Your biggest health complaint is . . .

John Taylor: August 29, 20070 Comments

We complain about premiums, co-pays, deductibles. We get PO'd trying to fathom PPOs. We get red-cheeked on learning it'll be three months till we get face-time with a dermatologist.


What's your biggest beef about the health care "system?" Mine is getting enough time with a doc so he reviews my medical history rather than expecting me to recite it in under 45 seconds. Last physical? New meds clashing with old meds? Why have you put on 10 pounds and 15 points on your diastolic? Those are mostly filed under "questions rarely asked."


Which is why I smiled on reading an article headlined, "Breaking even on 4 visits per day," by Dr. Brian R. Forrest in Family Practice Management magazine (also available via www.medscape.com )


Forrest operates a bare-bones medical practice -- doesn't take insurance or contract with insurers -- so he sees both the insured and the uninsured -- expects cash in full ($45 flat fee, plus any tests), does one- to two-hour house calls for $150 (house calls? -- look in dictionary under "archaic"), takes out his own trash, has a medical assistant and a nurse practitioner (all multi-taskers) and buys his office chairs and exam tables cheaply from hospital surplus.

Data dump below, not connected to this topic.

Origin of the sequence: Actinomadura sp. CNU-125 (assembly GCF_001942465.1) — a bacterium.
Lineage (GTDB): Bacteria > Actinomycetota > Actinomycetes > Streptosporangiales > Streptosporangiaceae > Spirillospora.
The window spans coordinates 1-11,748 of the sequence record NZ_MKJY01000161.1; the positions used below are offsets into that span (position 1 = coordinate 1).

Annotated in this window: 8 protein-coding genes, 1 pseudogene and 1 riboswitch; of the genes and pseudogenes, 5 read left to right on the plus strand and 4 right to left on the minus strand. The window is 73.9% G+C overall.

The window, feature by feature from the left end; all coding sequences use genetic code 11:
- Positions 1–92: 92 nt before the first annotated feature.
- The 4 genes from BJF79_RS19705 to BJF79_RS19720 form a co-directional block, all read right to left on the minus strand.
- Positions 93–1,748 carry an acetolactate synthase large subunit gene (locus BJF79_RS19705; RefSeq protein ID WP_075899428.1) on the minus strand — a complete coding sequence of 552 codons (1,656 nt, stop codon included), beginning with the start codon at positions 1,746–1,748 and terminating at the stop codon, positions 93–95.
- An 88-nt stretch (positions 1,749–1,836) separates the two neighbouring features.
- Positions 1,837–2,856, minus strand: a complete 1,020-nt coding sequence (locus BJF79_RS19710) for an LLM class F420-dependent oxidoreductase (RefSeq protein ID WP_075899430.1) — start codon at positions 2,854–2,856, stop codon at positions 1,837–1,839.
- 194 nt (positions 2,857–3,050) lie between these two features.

Forrest covers his daily overhead with four patients a day. The reality is he usually sees 8 to 10 daily by appointment, and then absorbs walk-in traffic. And -- get this -- a patient coming his office in Apex, N.C. (near Raleigh, the research hub of the South) can expect to have 30 minutes or more direct contact with the doc!


I felt better (no consultation fee, no formulary medication) understanding that taking a step back was a big step forward. Especially true on a day when the U.S. Census Bureau said the nation's uninsured rose 2.2 million to 47 million in 2006.


The bureau said 58.7% of the uninsured worked full- or part-time, 73.2% were U.S. citizens, 18.1% had annual household incomes between $50,000 and $74,999 and 11.7% of kids were uninsured, up from 10.9% in 2005. Anything in those numbers you wanna complain about?